La Rioja – Wine Tasting @ Astor Center in NYC

I attended the La Rioja Wine Tasting at the Astor Center yesterday. I had some nice wines, 1 standout wine (which I will get to) some nondescript wines and one or two corked wines. But what is more important to me is HOW this tasting was conducted. Held at the very professional “study” in the Astor Center this FORMAL tasting was led by a Rioja winemaker who was familiar with all the wineries whose wines he was discussing (but maybe not intimately familiar with all the wines as it turned out).

Astor Center “Study”

The itinerary for the tasting was broken down into 4 formal tastings and a reception with food served by Rioja chefs at the closing.

The first session was a tasting of several (not sure of the exact number as I missed this first session) Crianzas from Rioja.

The Second session was a tasting of 9 Reserva & Gran Reserva Riojas, including an ’03, an ’02, and five ’01 reservas & an ’01 & ’98 gran reserva.

The third included 9 “modern” or “vangaurd” (not my words but the session leaders’) wines, including an ’03 & two ’02 Reservas as well as 6 wines from 2002-2005.

The final session included 3 whites (2 dry & 1 semi-sweet) made (primarily) from the “Viura” grape (the second dry white being a 1998 Lopez de Heredia Vina Gravonia that had that “controlled oxidation” thing going on), 2 organic reds & 2 OLIVE OILS (first time I ever participated in a formal olive oil tasting.

But again, while the wines were all over the board in terms of quality (in my very humble opinion) I am not writing specifically about wines here. It was the quality of the tasting itself that stood out most to me. As I’ve mentioned, the sessions were led in an impeccable environment (the “study” is set up the same way as the classrooms in the wine building at the CIA in Napa where I took a class) including sinks for water & spitting, a light to examine the color/clarity of the wine, paper towels (should the need arise) and table space sufficient for note taking. Oh yeah, the furnishings were all white & the room had video screens & audio speakers set up in case one of the 36 (max capacity) guests had trouble seeing or hearing the speaker.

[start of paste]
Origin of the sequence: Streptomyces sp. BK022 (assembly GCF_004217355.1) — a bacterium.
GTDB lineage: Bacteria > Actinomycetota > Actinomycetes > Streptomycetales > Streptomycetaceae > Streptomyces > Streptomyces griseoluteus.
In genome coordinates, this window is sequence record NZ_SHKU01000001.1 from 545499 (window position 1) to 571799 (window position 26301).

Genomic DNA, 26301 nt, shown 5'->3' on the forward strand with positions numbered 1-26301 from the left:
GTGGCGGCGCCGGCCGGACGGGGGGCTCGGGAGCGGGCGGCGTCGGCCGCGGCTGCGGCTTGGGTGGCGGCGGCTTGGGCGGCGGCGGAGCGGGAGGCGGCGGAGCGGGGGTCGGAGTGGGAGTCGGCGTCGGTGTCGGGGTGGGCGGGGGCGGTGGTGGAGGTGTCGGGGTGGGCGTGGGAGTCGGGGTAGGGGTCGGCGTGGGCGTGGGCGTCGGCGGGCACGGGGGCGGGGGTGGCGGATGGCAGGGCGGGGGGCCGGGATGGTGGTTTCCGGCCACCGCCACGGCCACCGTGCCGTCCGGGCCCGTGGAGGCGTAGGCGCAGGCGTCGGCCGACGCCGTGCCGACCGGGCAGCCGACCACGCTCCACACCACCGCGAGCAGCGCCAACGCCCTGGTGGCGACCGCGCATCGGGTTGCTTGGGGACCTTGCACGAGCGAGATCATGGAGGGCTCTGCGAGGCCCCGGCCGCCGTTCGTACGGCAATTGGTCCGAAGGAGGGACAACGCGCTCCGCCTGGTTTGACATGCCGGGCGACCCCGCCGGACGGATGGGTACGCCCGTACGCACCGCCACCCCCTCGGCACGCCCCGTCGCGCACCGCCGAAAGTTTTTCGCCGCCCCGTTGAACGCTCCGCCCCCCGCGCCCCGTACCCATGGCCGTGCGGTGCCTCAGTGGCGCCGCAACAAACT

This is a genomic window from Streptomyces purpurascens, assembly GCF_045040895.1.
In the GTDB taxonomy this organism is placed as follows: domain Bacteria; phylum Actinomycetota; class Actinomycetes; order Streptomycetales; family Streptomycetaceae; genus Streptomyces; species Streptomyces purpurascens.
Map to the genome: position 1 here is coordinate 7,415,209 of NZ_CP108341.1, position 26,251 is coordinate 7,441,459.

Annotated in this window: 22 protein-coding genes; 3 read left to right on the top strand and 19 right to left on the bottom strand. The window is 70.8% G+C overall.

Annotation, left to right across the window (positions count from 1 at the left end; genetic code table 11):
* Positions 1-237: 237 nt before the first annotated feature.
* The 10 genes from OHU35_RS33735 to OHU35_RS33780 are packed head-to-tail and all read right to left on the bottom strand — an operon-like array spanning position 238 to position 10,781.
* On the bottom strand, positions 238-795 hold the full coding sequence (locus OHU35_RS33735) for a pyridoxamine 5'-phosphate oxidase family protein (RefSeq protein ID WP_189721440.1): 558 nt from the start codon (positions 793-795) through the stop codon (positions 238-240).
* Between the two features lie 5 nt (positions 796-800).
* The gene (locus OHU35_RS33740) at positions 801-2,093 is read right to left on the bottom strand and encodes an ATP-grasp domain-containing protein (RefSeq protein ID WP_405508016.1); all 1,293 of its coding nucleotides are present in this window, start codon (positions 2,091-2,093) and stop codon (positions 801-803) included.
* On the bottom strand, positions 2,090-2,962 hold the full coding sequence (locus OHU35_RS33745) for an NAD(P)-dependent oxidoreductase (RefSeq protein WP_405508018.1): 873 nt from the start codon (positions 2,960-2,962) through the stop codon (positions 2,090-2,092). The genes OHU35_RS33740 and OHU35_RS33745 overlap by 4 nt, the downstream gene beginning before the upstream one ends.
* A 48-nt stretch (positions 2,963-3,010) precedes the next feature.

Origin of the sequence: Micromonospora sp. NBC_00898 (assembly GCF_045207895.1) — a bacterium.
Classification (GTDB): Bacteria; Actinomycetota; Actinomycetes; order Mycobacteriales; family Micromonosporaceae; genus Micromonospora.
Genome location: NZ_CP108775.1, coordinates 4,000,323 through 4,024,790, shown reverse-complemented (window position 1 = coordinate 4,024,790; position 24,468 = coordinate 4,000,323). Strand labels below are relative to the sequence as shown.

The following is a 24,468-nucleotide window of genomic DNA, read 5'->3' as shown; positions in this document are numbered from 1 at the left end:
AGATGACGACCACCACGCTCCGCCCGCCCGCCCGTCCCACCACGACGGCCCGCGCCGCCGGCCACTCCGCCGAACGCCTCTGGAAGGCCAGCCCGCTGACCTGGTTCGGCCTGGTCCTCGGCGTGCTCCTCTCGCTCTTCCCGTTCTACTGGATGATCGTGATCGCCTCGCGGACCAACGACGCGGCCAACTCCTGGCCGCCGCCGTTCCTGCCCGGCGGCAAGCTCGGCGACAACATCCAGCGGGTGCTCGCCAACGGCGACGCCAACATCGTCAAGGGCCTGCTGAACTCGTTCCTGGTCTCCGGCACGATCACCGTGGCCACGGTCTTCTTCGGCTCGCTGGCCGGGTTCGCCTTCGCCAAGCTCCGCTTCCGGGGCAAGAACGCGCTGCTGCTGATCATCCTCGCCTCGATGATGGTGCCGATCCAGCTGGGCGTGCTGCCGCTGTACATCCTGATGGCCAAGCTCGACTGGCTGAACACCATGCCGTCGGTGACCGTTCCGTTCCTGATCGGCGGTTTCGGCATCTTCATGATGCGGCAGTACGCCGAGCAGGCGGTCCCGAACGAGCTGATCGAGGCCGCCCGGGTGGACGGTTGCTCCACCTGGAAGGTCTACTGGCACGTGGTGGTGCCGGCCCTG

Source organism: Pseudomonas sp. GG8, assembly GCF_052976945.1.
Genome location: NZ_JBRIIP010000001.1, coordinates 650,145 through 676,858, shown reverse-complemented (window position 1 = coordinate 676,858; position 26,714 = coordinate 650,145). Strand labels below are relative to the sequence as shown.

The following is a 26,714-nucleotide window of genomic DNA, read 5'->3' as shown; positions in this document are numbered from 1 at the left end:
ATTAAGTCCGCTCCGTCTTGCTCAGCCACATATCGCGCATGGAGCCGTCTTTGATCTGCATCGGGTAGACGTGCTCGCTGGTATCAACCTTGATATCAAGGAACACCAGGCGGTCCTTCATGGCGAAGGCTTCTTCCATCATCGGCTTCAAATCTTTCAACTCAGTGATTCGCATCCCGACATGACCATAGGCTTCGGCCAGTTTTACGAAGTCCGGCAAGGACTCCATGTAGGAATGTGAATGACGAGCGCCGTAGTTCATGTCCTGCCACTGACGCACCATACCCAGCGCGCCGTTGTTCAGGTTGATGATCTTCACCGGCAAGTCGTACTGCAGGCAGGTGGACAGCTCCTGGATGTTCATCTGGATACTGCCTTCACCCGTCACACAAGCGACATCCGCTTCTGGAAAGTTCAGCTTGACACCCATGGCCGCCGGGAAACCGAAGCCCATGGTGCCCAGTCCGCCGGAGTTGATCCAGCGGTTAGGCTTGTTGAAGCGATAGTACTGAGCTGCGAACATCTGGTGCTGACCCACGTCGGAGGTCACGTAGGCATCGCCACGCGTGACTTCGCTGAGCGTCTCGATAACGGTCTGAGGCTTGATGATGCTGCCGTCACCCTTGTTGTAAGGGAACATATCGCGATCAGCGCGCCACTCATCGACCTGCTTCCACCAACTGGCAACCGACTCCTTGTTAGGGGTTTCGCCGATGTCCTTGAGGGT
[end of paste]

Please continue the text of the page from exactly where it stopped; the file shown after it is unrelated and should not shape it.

I can not express how conducive this environment is to tasting. While I know that obtaining such an environment for an every day tasting is highly unlikely, I really do want to recommend attending a session in such an environment should the opportunity arise.

Another item I want to point out that I think added to the tasting was the ability to re-taste the wines a second time after going through them all once with everyone else. The pours were a full 2 ounces each which allowed the tasters to taste the wine once as the speaker was speaking (he was talking in Spanish which sadly I do not understand – but it worked out well as I was not influenced by whatever he may have been saying) and then a second time at the end of each session with whatever was left in the glass. I found this especially rewarding at the 3rd (“modern”) session where the wines really opened up in the glass between the first and second try.

Back to my favorite wine of the day, it was the 2001 Castroviejo Reserva made of 90% tempranillo & 10% graciano. This clear light red to brick color wine had a VERY interesting nose. Reaching a bit here I admit, but I picked up what I would call cherry bubble gum & possibly some dried bing cherries (I recently bought a bag of these so admittedly it is in my head) with some nice cedary oak. On the palate it showed nice forest berries, subtle minerality, had chunky tannins & a medium to long finish. I did have a small bit left in my glass and on the second try (about 30-40 minutes of glass breathing later) it showed HUGE oak on the nose and a bit too much acid on the palate but I won’t let that take away from my appreciation of the wine the first time around.

That is all for today. Until next time, Happy FORMAL &/or RIOJA wine tasting!


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